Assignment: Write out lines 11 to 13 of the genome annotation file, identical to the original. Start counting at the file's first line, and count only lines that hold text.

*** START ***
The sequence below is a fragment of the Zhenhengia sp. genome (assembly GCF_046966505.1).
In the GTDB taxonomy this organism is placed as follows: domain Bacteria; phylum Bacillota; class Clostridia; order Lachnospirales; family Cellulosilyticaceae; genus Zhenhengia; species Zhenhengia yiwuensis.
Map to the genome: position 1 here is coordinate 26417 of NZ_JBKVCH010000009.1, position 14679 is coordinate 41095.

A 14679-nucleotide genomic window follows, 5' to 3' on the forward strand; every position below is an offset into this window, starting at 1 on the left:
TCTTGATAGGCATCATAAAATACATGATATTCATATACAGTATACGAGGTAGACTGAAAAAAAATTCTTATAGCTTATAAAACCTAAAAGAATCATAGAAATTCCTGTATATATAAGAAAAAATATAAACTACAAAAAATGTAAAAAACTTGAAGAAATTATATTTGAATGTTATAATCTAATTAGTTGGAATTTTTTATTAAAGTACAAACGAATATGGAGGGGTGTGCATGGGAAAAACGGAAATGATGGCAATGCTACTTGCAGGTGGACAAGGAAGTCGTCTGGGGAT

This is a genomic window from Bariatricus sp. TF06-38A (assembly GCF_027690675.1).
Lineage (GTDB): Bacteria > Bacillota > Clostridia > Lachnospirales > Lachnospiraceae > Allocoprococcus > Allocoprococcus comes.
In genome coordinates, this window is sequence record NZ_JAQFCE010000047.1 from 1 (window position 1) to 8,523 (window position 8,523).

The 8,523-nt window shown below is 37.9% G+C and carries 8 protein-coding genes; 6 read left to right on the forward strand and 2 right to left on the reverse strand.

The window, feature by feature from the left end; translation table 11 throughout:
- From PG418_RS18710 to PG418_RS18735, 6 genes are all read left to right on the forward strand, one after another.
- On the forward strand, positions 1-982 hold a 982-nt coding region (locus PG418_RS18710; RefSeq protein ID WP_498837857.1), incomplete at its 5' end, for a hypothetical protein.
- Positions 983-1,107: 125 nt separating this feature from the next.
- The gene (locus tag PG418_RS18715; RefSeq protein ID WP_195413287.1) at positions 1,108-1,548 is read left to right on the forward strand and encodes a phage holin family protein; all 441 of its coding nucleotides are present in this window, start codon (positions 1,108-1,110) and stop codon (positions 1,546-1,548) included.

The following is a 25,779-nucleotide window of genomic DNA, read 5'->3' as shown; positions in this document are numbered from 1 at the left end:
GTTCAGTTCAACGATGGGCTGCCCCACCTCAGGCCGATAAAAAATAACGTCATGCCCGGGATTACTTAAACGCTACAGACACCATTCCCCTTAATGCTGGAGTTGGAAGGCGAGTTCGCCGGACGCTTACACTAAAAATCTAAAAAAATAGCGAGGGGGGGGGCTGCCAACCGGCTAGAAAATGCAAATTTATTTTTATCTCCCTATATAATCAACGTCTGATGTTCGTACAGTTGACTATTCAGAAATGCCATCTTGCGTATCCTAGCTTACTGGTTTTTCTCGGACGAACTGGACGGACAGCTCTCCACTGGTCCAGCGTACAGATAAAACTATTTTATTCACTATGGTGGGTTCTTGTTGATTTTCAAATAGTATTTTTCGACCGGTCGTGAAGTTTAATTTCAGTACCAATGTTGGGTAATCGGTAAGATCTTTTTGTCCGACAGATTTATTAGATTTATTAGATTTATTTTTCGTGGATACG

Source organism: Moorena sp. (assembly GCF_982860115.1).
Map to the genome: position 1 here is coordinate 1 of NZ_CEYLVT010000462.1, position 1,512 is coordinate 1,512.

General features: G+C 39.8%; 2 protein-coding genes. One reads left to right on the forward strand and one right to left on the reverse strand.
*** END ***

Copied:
- From PG418_RS18710 to PG418_RS18735, 6 genes are all read left to right on the forward strand, one after another.
- On the forward strand, positions 1-982 hold a 982-nt coding region (locus PG418_RS18710; RefSeq protein ID WP_498837857.1), incomplete at its 5' end, for a hypothetical protein.
- Positions 983-1,107: 125 nt separating this feature from the next.